Hi Gale, you are not supposed to eat food grade plastic containers. I got the following from internet search:
Imagine if you bought a cup of yoghurt, ate its contents and then ate the cup. That's the new innovation frontier in the trend towards healthier alternatives that are good for the environment. An organic food company in California is researching this product. Another example is edible films. Researchers at the University of Arkansas, Division of Agriculture have invented and patented several protein based films that can serve as carriers for certain organic acids which inhibit the growth of the three major foodborne bacteria: Listeria moncytogense, Salmonella, and E. coli. In addition, the film can be a vehicle for antioxidants, nutraceuticals, flavors, colors and other functional ingredients. Anticipated applications include fruits and vegetables, meats, seafood, frozen snacks and pizza, cereals, nuts and more. The category may be at the cutting edge of innovative trends today.
What Is Food Grade Plastic? The U.S. Food & Drug Administration (FDA) requires that plastics used in food packaging be of greater purity than plastics used for non-food packaging. This is commonly referred to as food grade plastic. Plastics used to package pharmaceuticals are held to an even higher standard than food grade.
Food grade plastic does not contain dyes or recycled plastic deemed harmful to humans. However, this does not mean that food grade plastic cannot contain recycled plastic. The FDA has detailed regulations concerning recycled plastics in food packaging.
Another aspect of food grade plastic is matching the appropriate type of plastic to the food in question. Foods that are highly acidic or that contain alcohol or fats can leach plastic additives from the packaging or container into the food. As a result, you should only use plastic containers that are FDA approved for the particular type of food the plastic will come into contact with.
Finally, it should be noted that a plastic container can no longer be considered food grade if it has been used to store non-food items like chemicals, paint, or detergent.
Types Of Plastic
In the United States, the following codes represent the seven categories of plastic used in nearly all plastic containers and product packaging:
<1>PET or PETE (polyethylene terephthalate) is a clear, tough polymer with exceptional gas and moisture barrier properties. PET's ability to contain carbon dioxide (carbonation) makes it ideal for use in soft drink bottles. Examples: Soft drink bottles, detergent bottles
<2>HDPE (high density polyethylene) is used in milk, juice and water containers in order to take advantage of its excellent protective barrier properties. Its chemical resistance properties also make it well suited for items such as containers for household chemicals and detergents. Most five gallon food buckets are made from HDPE. Examples: Milk bottles, shopping bags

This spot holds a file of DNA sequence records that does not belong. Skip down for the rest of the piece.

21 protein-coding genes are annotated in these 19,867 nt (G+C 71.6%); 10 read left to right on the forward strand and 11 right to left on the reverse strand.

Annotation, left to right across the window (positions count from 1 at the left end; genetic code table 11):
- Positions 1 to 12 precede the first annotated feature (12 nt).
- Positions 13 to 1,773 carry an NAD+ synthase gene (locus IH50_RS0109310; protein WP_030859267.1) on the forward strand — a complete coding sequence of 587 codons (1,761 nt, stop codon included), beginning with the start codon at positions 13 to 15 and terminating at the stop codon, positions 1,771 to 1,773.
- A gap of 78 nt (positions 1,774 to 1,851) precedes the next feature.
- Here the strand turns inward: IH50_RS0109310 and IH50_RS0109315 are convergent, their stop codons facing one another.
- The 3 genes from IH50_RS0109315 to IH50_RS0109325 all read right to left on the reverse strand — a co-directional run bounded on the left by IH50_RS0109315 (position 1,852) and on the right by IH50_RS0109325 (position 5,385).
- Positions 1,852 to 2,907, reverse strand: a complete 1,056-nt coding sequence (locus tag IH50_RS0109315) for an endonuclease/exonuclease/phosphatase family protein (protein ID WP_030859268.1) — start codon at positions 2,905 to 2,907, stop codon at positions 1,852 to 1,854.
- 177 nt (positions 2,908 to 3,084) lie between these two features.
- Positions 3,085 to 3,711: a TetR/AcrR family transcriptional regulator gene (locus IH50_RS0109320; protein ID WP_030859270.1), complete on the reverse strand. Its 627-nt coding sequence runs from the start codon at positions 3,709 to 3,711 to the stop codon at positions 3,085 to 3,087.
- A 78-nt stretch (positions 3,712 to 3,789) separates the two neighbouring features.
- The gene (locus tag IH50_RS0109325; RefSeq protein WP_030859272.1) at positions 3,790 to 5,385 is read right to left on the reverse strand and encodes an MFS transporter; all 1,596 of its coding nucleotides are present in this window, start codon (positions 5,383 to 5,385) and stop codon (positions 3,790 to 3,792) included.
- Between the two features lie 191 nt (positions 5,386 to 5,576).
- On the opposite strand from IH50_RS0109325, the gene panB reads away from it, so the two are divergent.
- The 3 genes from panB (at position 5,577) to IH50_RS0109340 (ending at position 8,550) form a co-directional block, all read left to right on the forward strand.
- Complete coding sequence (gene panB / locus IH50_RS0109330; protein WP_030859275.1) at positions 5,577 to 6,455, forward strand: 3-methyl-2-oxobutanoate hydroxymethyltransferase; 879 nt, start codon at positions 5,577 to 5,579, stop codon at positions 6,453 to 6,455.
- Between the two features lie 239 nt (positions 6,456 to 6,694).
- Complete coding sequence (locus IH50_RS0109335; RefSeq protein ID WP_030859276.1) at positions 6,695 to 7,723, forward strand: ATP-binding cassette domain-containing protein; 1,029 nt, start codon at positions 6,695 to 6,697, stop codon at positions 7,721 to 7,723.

<3>Vinyl (polyvinyl chloride, or PVC) provides excellent clarity, puncture resistance and cling. As a film, vinyl can breathe just the right amount, making it ideal for packaging fresh meats that require oxygen to ensure a bright red surface while maintaining an acceptable shelf life. Examples: Plastic food wrap, shrink wrap, garden hoses, shoe soles
<4>LDPE (low density polyethylene) offers clarity and flexibility. It is used to make bottles that require flexibility. To take advantage of its strength and toughness in film form, it is used to produce grocery bags and garbage bags, shrink and stretch film, and coating for milk cartons. Examples: Squeeze bottles, dry cleaning bags
<5>PP (polypropylene) has high tensile strength, making it ideal for use in caps and lids that have to hold tightly on to threaded openings. Because of its high melting point, polypropylene can be hot-filled with products designed to cool in bottles, including ketchup and syrup. It is also used for products that need to be incubated, such as yogurt. Many Cambo, Tupperware and Rubbermaid food storage containers are made from PP. Examples: Bottle caps, take-out food containers, drinking straws
<6>PS (polystyrene), in its crystalline form, is a colorless plastic that can be clear and hard. It can also be foamed to provide exceptional insulation properties. Foamed or expanded polystyrene (EPS) is used for products such as meat trays, egg cartons and coffee cups. It is also used for packaging and protecting appliances, electronics and other sensitive products. Examples: Plastic foam, packing peanuts, coat hangers
<7> Other denotes plastics made from other types of resin or from several resins mixed together. These usually cannot be recycled.
Another important type of plastic is polycarbonate, a clear shatter-resistant material used in restaurant food storage containers and recently in the Rubbermaid Stain Shield line of home food storage containers.
Hope above helps!